For example, some state laws require that companies notify you when your personal information has been hacked, while other state laws require notice if the firm plans to sell your information. In addition, laws in other
states restrict the sale of personal health information; enable law enforcement to track cell phone usage without a warrant; or prohibit the collection of a customer’s zip code during a credit card purchase.

Given the huge variation among states in their information laws, we would like to ask readers of Concurring Opinions to help us collect examples of such laws. You are welcome to either post a response to this blog entry or
reply to me directly at sromanos at cmu dot edu.

Thank you!

Sasha is a good guy, and a really careful researcher. Let’s help him!

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Re-Identification Risks and Myths, Superusers and Super Stories (Part II: Superusers and Super Stories)

The Myth of Superuser: Toward Accurate Assessment of Unrealized Possibilities

In a recent Concurring Opinion blog post, I provided a critical re-examination of the famous re-identification of Massachusetts Governor William Weld’s health information as accounted by Paul Ohm, in his 2010 paper “Broken Promises of Privacy” and exposed a fatal flaw, the “Myth of the Perfect Population Register”  which constitutes a serious challenge to all re-identification attacks.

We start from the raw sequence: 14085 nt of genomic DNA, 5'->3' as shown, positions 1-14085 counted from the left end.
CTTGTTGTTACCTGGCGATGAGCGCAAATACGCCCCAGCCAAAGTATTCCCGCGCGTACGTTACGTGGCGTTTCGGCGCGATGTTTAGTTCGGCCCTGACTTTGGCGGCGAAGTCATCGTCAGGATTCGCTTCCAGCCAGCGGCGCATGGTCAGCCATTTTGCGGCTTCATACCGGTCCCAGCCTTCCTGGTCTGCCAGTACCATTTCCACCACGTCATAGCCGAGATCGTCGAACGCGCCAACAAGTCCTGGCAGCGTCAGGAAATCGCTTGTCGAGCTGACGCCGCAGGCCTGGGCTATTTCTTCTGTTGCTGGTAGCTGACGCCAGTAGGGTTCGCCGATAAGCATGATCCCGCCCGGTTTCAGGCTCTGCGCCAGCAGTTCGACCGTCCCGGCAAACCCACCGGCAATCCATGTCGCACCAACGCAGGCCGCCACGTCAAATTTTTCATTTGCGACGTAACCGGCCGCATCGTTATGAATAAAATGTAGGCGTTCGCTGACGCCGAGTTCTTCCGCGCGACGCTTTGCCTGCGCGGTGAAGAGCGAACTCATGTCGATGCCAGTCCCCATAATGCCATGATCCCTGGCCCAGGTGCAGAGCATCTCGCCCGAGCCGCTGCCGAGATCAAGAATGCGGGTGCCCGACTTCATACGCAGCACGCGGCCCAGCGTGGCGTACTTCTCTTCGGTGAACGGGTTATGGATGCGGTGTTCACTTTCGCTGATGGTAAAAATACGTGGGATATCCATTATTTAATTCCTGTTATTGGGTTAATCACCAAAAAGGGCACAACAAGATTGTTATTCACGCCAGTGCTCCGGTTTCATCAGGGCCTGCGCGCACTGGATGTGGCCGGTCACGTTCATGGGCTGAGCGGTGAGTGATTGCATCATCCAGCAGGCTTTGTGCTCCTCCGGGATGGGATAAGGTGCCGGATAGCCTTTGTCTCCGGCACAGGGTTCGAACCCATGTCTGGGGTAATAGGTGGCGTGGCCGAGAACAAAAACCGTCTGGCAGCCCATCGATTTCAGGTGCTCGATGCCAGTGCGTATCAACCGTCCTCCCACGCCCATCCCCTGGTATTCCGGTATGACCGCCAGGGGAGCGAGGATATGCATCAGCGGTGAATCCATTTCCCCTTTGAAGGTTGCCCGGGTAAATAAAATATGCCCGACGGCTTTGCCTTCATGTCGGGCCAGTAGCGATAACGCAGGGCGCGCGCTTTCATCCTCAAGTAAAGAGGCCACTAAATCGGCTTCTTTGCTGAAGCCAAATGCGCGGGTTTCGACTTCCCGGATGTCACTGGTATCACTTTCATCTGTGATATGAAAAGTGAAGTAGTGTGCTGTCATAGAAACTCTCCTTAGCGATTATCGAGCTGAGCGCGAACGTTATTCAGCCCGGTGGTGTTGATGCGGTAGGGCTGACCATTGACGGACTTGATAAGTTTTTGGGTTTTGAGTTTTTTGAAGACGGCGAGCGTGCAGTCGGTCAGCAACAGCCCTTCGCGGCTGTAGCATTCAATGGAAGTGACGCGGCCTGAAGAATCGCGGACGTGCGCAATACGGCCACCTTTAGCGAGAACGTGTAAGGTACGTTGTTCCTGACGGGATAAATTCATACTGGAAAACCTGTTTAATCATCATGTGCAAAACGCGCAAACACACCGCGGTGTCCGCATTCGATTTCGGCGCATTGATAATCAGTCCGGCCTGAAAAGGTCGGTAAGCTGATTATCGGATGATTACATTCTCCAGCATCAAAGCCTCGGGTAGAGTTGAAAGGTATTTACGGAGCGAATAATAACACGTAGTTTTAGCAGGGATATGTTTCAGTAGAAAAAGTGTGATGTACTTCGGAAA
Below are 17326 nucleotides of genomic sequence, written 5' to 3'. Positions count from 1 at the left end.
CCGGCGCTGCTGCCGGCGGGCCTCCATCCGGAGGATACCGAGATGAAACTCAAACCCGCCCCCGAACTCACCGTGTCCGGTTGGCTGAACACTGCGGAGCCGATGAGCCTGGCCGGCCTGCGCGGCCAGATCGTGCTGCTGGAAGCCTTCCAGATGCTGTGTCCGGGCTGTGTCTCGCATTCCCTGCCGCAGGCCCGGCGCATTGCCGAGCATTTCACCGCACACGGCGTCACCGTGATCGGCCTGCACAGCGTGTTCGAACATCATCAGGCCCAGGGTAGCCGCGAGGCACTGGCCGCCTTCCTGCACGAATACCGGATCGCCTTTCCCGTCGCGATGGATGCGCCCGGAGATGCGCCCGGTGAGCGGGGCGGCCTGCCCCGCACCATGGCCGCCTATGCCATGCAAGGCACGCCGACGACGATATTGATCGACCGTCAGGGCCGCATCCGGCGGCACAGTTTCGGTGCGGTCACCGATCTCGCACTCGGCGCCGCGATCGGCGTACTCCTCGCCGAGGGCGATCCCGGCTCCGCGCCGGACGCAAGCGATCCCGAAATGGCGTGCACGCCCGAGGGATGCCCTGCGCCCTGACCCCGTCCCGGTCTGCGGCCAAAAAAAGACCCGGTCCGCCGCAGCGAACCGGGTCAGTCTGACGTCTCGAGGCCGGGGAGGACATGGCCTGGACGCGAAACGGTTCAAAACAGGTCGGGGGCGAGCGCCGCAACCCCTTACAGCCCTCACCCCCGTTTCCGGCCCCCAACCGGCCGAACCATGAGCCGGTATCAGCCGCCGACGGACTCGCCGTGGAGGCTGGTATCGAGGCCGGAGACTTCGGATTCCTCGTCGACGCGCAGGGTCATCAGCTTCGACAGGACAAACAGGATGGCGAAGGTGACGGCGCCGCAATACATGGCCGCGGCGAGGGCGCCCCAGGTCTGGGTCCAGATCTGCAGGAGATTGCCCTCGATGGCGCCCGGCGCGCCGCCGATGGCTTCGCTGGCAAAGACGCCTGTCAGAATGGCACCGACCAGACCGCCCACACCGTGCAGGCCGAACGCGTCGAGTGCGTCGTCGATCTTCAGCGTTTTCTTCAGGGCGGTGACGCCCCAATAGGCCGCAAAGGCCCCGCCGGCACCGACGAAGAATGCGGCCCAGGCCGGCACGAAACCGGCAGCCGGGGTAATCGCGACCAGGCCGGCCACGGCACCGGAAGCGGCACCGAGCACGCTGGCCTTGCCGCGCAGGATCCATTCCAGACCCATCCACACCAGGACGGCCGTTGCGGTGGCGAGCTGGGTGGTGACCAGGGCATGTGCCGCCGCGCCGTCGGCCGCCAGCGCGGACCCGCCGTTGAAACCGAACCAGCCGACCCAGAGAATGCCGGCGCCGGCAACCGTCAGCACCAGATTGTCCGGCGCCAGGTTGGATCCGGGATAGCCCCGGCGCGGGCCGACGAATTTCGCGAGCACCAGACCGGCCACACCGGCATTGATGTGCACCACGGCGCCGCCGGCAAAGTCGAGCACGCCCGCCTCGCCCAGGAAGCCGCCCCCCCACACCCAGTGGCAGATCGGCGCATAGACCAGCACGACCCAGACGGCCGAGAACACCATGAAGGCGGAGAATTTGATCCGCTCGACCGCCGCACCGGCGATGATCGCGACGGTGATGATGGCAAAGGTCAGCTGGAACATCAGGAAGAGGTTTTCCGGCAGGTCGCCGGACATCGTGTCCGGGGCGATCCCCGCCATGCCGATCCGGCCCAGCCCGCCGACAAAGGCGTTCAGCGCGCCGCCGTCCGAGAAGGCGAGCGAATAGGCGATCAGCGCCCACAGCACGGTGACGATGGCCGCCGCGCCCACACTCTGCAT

In part 2 of this essay, I address the broader issues of how privacy law scholars and policy-makers should evaluate various scenarios being presented as motivators for the need for potential privacy regulations. Fortunately, Professor Ohm in earlier work has written another very compelling and astute paper from which we can draw some useful guidance for such approaches.  In his paper, Ohm cautions public policy makers to beware of the Myth of the Superuser. Ohm’s point with regard to this mythical “Superuser” is not that such Superusers – just substitute “Data Intruders” for our interests here do not exist. Ohm isn’t even trying to imply that the considerable skills needed to facilitate their attacks are mythical. Rather, Ohm is making the point that by inappropriately conflating the rare and anecdotal accomplishments of notorious hackers with the actions of typical users we unwittingly form highly distorted views of the normative behavior which is under consideration for regulatory control. This misdirected focus leads to poorly constructed public policy and unintended consequences. It’s not hard to see that extremely important parallels exist here with regard to “Myth of the Perfect Population Register”. The inability of most data intruders to construct accurate and complete population registers capable of supporting re-identification attacks has wide-reaching implications. The most important implication is how seriously we should take claims about the “astonishing ease” of re-identification. As I’ve written in a previous paper co-authored with University of Arizona Law Professor, Jane Bambauer Yakowitz, “…de-anonymization attacks do not scale well because of the challenges of determining the characteristics of the general population., Each attack must be customized to the particular de-identified database and to the population as it existed at the time of the data-collection. This is likely to be feasible only for small populations under unusual conditions.”